These days my main weight loss motivation centers around clothing and how I long to wear the pretty dresses I have stored in my closet from my thinner, crazier days (not that I have anywhere to wear them to, but none-the-less, I love them).  I also think about and dread the remaining bachelorette parties I have to attend, at which swimsuits seem to be required clothing.  And yes, my bust is bigger and my stretch marks are still visible so I will be in a one piece, but I’ll be darned if I’m not going to rock it!


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Last night I drank three of those large cup beers at a hockey game.  It definitely gave me a very strong buzz and made me so full I thought I was going to burst.  I felt as though the liquid was sloshing around inside me, making movement uncomfortable.  This lead me to think about my past beer drinking.

So why was it in college I drank beer all the time, but never felt as full as I do now?  I drank beer on a semi-constant basis: weeknight fraternity socials, beer pong and beer bongs, kegs at friends houses, six or twelve packs picked up just before 2am, pitchers in the afternoons after class, bottle after bottle at the bar. Yet I was still thirsty for more, never full.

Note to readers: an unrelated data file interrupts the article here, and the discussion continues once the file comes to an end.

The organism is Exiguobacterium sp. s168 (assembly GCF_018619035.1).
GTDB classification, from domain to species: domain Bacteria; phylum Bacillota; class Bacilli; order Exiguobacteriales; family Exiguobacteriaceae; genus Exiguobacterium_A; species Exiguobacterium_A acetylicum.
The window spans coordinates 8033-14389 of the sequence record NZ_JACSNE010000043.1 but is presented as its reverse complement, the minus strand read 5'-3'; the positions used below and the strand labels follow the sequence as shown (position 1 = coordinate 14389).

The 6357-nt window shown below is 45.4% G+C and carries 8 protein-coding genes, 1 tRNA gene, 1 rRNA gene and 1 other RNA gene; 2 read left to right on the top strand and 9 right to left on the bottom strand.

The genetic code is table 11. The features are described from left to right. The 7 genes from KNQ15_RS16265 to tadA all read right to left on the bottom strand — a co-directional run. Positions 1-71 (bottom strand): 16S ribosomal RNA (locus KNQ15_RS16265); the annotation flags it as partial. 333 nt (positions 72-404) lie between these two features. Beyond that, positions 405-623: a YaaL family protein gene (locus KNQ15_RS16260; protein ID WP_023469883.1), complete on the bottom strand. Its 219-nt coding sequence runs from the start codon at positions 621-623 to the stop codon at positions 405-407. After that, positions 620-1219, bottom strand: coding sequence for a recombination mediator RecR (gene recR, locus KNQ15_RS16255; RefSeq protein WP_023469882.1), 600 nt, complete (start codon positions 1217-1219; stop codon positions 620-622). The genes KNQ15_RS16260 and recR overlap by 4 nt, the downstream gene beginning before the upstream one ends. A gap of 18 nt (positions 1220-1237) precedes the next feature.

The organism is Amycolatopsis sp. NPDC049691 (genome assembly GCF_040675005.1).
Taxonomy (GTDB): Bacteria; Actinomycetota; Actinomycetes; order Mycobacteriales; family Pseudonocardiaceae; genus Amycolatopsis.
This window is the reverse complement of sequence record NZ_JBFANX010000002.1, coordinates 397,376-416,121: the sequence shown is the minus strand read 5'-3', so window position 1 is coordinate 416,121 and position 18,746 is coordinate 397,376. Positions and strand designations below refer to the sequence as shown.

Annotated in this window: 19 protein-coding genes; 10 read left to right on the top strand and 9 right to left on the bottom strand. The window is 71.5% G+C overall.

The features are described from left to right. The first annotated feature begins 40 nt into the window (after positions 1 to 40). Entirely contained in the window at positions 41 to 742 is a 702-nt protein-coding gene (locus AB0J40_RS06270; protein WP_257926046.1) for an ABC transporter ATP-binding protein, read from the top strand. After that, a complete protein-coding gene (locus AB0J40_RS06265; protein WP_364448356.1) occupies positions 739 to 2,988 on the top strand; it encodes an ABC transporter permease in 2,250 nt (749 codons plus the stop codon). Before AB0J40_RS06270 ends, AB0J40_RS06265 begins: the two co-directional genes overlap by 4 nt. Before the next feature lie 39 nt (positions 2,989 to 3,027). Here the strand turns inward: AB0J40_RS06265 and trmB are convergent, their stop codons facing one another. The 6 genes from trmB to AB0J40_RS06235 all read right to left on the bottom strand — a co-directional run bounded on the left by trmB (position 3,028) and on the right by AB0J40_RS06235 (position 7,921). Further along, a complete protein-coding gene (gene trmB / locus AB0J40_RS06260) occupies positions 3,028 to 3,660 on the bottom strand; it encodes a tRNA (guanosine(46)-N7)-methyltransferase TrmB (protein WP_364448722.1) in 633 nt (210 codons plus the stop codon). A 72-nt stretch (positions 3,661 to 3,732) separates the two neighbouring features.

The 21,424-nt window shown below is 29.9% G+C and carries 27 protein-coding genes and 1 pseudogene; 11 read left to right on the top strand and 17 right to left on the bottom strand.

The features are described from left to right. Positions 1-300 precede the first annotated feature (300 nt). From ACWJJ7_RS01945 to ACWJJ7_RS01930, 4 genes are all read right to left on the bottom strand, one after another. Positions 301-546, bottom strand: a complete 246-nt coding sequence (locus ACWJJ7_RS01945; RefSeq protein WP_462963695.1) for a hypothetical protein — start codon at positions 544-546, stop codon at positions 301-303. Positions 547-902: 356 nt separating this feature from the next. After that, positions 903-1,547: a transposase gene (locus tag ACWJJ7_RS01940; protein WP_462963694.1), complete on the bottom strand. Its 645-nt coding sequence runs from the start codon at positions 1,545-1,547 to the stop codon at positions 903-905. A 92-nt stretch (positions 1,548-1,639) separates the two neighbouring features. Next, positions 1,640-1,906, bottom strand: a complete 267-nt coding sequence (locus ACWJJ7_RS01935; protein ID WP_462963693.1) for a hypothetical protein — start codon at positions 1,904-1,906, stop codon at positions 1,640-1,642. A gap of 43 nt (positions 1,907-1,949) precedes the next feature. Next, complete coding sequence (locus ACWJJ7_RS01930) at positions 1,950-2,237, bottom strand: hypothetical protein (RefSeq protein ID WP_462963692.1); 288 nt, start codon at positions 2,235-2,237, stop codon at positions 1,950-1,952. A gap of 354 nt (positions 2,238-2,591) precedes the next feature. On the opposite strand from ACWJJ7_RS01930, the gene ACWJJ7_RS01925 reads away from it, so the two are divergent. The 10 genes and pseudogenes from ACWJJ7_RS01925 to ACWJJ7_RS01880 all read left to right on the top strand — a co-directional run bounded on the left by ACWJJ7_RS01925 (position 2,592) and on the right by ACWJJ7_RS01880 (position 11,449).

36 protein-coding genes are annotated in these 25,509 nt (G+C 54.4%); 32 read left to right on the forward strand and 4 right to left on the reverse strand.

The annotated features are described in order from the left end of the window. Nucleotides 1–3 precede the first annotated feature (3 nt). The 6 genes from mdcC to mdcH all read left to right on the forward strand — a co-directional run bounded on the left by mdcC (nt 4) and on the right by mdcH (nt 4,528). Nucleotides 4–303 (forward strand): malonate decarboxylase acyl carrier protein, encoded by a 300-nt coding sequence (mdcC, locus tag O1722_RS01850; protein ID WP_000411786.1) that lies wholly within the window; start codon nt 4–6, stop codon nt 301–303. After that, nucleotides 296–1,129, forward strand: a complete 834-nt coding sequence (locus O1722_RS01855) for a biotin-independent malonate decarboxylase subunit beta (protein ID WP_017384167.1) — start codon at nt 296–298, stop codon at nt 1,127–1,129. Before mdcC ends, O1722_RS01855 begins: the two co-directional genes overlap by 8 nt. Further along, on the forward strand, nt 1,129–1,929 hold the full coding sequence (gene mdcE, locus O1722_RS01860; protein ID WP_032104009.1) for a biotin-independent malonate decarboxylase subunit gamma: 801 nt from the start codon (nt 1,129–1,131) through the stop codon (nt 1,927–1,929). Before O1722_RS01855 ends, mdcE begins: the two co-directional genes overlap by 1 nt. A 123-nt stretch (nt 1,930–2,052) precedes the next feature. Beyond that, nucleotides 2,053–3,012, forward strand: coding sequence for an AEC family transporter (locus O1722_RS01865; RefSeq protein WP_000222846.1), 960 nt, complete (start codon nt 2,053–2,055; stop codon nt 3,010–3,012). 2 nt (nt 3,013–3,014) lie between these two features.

Maybe it was the quality of the beer I was drinking.  Maybe Coors Light and Natural “Natty” Ice aren’t quite as filling as the nice Hefenweisens I drink these days.  Is it impossible to become full on Natty Ice?  I can remember drinking and drinking bottles of cold Coors on Spring or Summer breaks, never feeling a full sloshy stomach, only a full bladder.

I miss those days of empty pitchers on a sunny table.  I miss the social quality of drinking beers with friends.  Today, I’ve replaced it with the social camaraderie of wine, which has a different feeling to it.  So what changed? Why is beer so filling now?  Any ideas, my dear reader?

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My sister has a friend who is me. I know that sounds odd, but she is. She is the younger, shorter version of me. Same goals, same dreams, same faults, same virtues, same propensity for getting our heart crushed. And I can see all the steps laid out before her. I know how she feels about the people in her life, both past and present, because I felt that once. I know mistakes she wants to make, because she can’t help but make them, just as I did. I want to help her, stop her, save her, but should I? or better yet, can I?